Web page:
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LPG Stations Face Closure…   
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The Finder has uncovered plans by government to phase out all 593 existing liquefied petroleum gas (LPG) refill outlets in urban and peri-urban areas. 

What is even worrying is that foreigners with huge capital will be offered licenses to set up what the government calls professionally-operated LPG refill plants in urban and peri-urban areas.

Under this plan, hundreds of millions of cedis invested by Ghanaians operating LPG refill stations, as well as LPG importers, will go down the drain while hundreds of employees will also become jobless.

These are contained in a Ministry of Petroleum draft document titled ‘National Policy on Liquefied Petroleum Gas (LPG) Promotion’.

In the draft policy document, dated March 30, 2015, the government is to facilitate the construction of major refilling facilities in strategic areas that would be determined by the Ministry of Petroleum.

The document was signed by Deputy Minister of Petroleum Benjamin Dagadu and distributed to Chief Executive of National Petroleum Authority (NPA), Chief Executive of Petroleum Commission, Chief Executive of Ghana National Petroleum Corporation (GNPC), Chief Executive of Ghana National Gas Company, Managing Director of Tema Oil Refinery (TOR), Managing Director of  Bulk Oil Storage and Transportation Company (BOST), Managing Director of Ghana Cylinder Manufacturing Company, Chief Executive of Chamber of Bulk Oil Distributors (CBOD), and Industry Co-ordinator of Association of Oil Marketing Companies (AOMCs).

Indigenous Ghanaian private investors who have invested heavily in LPG distribution outlets have expressed shock at the government’s plan.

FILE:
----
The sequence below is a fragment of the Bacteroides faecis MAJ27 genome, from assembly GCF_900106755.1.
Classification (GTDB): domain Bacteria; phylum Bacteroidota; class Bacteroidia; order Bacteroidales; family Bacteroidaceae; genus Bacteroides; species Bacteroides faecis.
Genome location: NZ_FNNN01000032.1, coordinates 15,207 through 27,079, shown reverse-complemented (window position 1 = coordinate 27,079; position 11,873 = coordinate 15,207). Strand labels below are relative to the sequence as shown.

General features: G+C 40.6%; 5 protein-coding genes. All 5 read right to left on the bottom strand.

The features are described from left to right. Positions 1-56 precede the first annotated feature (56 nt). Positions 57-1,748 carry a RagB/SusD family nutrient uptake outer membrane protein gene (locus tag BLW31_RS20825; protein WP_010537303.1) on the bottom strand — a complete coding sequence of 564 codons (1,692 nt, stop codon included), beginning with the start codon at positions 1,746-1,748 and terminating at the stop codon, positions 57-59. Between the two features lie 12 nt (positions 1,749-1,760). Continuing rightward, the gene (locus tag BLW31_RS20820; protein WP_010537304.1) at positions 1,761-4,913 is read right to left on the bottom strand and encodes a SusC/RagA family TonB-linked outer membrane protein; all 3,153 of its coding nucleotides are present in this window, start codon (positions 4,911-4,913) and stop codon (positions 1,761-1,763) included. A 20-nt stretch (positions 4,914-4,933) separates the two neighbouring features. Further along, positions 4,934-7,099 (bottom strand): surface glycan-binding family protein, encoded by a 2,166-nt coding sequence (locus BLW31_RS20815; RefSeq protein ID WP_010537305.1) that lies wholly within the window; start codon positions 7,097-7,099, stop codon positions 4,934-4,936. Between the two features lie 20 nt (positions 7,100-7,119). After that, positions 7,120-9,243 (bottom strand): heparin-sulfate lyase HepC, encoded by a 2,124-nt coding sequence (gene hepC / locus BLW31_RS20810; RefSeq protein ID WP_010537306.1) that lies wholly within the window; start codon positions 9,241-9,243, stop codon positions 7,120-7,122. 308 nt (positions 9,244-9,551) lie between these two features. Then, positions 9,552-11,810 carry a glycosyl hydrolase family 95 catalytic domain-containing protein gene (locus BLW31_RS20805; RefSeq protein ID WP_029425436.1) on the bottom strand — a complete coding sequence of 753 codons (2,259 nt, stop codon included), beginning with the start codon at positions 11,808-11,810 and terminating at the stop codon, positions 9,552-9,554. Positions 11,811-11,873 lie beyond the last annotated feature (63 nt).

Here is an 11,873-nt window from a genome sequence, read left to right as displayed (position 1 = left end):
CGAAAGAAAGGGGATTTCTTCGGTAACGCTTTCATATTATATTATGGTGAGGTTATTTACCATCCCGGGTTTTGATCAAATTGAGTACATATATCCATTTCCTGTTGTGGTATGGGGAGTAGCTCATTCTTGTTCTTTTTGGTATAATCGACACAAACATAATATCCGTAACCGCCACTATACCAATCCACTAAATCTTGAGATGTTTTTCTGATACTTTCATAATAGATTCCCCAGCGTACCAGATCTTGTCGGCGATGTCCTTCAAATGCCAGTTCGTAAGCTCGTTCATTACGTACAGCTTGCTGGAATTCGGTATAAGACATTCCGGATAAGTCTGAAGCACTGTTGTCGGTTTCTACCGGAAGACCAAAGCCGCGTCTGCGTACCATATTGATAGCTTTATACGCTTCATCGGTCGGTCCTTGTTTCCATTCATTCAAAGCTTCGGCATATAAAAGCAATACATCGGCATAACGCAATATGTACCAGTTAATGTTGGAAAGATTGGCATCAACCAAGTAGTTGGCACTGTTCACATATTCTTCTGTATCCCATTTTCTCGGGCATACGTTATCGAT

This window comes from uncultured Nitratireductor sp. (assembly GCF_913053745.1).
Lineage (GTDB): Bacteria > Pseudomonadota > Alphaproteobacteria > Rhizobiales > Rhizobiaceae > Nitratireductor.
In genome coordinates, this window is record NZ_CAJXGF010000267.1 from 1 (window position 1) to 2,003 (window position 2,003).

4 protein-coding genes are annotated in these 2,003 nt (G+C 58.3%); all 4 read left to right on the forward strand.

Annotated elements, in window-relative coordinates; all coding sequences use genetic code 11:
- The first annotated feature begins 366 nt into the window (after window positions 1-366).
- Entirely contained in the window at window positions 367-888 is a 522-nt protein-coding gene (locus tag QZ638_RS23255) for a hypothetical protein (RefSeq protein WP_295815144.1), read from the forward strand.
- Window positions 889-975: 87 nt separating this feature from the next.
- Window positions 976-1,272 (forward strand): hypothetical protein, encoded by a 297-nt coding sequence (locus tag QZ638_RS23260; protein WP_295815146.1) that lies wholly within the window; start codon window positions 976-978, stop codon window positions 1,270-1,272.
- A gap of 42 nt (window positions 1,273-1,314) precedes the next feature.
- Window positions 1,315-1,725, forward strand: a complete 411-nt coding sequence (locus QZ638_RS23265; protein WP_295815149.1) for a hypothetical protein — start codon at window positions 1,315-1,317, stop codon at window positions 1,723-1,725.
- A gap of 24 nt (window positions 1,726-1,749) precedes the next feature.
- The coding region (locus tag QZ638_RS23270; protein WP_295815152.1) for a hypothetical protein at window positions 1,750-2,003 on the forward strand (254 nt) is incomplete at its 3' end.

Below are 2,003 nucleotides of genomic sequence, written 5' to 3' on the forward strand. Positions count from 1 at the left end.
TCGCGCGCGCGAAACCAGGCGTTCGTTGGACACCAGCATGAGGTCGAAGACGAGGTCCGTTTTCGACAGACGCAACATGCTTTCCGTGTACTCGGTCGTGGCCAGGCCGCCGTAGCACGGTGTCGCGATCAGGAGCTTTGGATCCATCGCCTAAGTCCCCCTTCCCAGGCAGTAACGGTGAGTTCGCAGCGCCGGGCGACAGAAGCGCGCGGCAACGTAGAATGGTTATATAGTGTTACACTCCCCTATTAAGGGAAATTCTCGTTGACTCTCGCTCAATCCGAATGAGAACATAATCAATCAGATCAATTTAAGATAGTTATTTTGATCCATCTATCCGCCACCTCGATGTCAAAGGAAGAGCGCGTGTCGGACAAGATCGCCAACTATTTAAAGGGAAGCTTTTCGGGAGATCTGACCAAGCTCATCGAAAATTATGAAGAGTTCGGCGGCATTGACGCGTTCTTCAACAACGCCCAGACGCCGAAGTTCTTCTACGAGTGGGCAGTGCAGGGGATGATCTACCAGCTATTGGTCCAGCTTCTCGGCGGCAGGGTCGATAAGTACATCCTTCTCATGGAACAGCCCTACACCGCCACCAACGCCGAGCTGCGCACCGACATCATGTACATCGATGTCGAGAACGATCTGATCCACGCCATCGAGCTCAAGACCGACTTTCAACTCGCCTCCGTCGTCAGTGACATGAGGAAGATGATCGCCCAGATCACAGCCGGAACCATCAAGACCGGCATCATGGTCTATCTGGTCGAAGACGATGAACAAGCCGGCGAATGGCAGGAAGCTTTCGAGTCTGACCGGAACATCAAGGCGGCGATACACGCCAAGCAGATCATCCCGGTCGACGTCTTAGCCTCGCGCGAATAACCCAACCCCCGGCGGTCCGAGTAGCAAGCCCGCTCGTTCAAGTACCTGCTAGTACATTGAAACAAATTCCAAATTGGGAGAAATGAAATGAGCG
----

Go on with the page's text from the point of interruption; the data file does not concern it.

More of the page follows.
When contacted by The Finder, some of them said they do not have any idea about the draft policy.

Speaking on condition of anonymity, operators of LPG stations told this paper that considering the huge investments made into infrastructure in the sector, phasing out existing LPG distribution outlets would push all of them into debt.

According to them, they took huge loans from banks to set up their stations, and are under obligation to pay such loans.

They were surprised that the same government that encouraged them to put their money into LPG stations not too long ago is scheming to close them down.

Apart from supporting the national economy with products, these private investors provided employment for hundreds of Ghanaian who hitherto would have been on the streets.

Under the then price regulated market, these investors pile up debts in the form of price under recovery and foreign exchange losses running into millions of dollars, with the hope that the government will pay the debts incurred in their bid to support the economy and also keep their businesses running.

LPG importers noted that, currently, they are unable to bring in products because of government’s indebtedness, which runs into millions of dollars.

Consequently, there are pockets of LPG shortages in the country, and areas affected include Achimota, Tema, Ashaiman, Adenta, Santa-Maria Last Stop, Dzorwulu, Madina, Dansoman, Kwame Nkrumah Circle, East Legon, Kaneshie and Sege, as well as parts of the Eastern and Volta regions.

What is painful is that instead of government paying them, it is rather using the money to empower Bulk Oil Storage and Transportation Company Limited (BOST) to bring in LPG.

“The government should not suffocate these private investors to death as they have done no wrong in helping to keep the economy going when the going was tough,” one of them said.

 They asked if BOST was still a strategic stockholder for the country or a commercial entity.

The LPG operators questioned if BOST was now a commercial entity competing with private investors and why we still have the BOST margin in the petroleum price build up.

“Why must the poor Ghanaian continue to pay BOST margin anytime he/she buys products at the pump?” one investor asked.

“Why are we empowering BOST with such margins only to compete with private investors, and what has become of BOST as a strategic stockholder?” another stakeholder asked.

In view of the situation, the industry players wondered where the strategic stock will come from should there be any crisis, and whether government is sure BOST is making profit as we are being made to believe?

“We can only hope that we do not have ‘BOST DEBT RECOVERY’ come tomorrow,” an angry investor said.
Source: The Finder

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